Shoho worm adds, deletes files

ITworld.com |  Security

There's a virus writer out there who's given the Internet a last-minute gift, in the form of a new worm, before many businesses close for the Christmas holiday.

The worm, dubbed Shoho or Welyah, spreads via its own e-mail engine, rather than through Microsoft Corp.'s Outlook e-mail client as many worms do, and attempts to delete files, according to antivirus firms Network Associates Inc. and Trend Micro Inc. The worm also exploits the same vulnerability in Microsoft's Internet Explorer browser as the Badtrans worm, which first hit computers earlier this year. This vulnerability allows the worm to execute when an infected e-mail is opened or previewed, rather than when a user double-clicks on an attachment, the companies said.

Even users who have e-mail clients other than Outlook can be affected if they double-click attachments infected with Shoho.

Shoho arrives in in-boxes with a subject line that reads "Welcome to Yahoo! Mail," and a body message of the same text. Also included in the mail is an attachment called Readme.txt. This is actually a .PIF file, however, and 125 spaces are inserted between the .TXT and .PIF extensions, in an attempt to hide the file's true extension from users, Trend Micro said. NAI reports that the Readme.txt is an .EXE file, rather than .PIF.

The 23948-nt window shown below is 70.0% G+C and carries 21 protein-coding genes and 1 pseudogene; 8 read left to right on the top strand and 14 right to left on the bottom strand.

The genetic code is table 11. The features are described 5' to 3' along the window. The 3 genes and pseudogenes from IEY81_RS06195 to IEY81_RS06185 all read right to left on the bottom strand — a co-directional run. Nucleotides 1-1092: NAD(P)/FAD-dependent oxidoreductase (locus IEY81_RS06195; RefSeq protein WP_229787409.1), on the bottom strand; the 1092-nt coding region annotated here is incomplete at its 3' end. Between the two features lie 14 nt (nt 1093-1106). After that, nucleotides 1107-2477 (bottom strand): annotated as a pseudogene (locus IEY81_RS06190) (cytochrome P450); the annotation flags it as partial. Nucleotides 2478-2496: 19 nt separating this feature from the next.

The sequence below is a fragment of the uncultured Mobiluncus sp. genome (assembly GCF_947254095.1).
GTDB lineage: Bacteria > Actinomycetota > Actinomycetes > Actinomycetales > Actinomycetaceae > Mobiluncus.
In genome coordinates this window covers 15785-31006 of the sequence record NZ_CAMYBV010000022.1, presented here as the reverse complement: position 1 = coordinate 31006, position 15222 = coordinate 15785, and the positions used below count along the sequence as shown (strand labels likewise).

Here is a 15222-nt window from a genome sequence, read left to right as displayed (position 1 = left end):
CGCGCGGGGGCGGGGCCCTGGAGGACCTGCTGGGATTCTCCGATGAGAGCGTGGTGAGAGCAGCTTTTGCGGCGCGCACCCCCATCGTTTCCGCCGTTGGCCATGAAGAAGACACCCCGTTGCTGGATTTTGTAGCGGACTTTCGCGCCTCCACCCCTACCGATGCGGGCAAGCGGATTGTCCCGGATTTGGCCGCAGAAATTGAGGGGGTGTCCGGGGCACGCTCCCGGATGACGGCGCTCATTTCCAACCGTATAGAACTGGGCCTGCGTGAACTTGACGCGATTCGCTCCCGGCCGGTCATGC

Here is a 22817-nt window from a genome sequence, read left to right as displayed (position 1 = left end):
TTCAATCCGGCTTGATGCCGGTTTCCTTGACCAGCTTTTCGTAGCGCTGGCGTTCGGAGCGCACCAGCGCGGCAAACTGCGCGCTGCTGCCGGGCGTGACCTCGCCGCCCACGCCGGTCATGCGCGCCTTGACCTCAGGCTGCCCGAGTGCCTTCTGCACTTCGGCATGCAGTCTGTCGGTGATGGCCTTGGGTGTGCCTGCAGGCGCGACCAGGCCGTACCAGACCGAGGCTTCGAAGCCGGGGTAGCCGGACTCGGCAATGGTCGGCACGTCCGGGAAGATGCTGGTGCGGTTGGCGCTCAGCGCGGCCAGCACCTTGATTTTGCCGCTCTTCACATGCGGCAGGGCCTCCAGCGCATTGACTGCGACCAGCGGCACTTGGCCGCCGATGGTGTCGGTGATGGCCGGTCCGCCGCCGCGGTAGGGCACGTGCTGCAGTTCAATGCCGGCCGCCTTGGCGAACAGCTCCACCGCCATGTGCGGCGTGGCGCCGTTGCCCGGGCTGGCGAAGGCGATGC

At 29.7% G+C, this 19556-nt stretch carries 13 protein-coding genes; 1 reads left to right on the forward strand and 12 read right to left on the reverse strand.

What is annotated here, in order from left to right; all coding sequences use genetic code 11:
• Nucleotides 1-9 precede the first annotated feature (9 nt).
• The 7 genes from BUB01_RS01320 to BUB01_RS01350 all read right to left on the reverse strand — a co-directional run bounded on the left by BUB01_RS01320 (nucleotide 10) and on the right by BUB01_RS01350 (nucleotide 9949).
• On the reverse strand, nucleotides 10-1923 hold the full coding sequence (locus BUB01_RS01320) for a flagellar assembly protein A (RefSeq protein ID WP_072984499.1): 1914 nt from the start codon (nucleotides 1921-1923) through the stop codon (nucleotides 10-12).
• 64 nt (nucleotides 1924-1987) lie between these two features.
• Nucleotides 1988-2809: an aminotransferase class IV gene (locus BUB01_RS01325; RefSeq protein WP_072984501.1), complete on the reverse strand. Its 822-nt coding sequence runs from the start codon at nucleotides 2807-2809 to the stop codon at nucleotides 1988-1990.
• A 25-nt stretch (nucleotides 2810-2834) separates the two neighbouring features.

When the attachment is double-clicked or an e-mail containing the attachment is opened or previewed, the worm sends itself to all addresses found in the Outlook address book, but uses its own SMTP (Simple Mail Transfer Protocol) engine, rather than using Outlook, Trend said. NAI, however, reports that the worm scans the infected PC's hard drive for e-mail addresses, and stores them in a file called EmailInfo.txt before it sends itself to those addresses.

Once the worm has activated, it attempts to add about a half-dozen files to the computer and delete dozens of others, the companies said. The deletion of these files could cause the computer to crash and prevent it from starting up properly afterwards, NAI said. The worm only affects Windows PCs, the companies said.

Though both companies rank to worm as being low risk, its ability to delete files makes the worm worth noting.

The patch to fix the problem in Internet Explorer, which Outlook uses for some functions including previewing messages, can be found at http://www.microsoft.com/technet/treeview/default.asp?url=/technet/security/bulletin/MS01-027.asp.

Users should check with their antivirus companies for updates to deal with the Shoho worm.

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